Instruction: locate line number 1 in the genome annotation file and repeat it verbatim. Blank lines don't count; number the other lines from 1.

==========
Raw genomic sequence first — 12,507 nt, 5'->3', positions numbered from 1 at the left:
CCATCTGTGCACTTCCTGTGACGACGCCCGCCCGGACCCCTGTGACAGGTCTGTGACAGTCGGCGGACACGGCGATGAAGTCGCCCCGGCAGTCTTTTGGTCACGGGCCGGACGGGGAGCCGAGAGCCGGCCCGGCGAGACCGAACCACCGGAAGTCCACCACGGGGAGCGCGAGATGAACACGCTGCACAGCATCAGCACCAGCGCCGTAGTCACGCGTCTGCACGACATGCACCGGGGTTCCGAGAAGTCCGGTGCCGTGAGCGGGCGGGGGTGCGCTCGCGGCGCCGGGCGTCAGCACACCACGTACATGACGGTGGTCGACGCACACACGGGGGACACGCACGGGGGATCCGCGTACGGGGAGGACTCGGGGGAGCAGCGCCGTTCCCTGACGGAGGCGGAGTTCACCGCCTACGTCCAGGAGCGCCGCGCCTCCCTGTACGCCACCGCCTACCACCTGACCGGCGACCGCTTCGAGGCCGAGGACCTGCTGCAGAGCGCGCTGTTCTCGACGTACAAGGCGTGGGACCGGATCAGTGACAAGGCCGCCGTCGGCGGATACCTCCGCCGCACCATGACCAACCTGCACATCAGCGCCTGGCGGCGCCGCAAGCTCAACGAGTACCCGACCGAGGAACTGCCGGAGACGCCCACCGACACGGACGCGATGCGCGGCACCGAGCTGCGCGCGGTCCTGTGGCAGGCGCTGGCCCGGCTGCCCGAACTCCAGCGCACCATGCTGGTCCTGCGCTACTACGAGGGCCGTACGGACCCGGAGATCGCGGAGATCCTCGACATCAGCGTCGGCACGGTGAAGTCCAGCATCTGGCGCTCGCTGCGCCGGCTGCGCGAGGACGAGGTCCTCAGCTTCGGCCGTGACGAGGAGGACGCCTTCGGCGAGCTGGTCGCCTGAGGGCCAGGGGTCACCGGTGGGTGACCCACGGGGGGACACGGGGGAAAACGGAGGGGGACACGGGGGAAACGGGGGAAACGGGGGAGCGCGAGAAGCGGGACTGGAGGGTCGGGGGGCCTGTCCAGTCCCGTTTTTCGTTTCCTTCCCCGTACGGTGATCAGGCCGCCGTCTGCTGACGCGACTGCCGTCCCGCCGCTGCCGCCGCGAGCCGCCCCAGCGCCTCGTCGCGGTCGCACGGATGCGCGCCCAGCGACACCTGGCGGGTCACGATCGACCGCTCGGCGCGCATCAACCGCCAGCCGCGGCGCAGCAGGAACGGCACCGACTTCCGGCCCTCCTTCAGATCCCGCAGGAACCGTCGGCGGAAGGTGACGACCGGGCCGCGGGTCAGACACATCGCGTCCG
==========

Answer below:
Raw genomic sequence first — 12,507 nt, 5'->3', positions numbered from 1 at the left: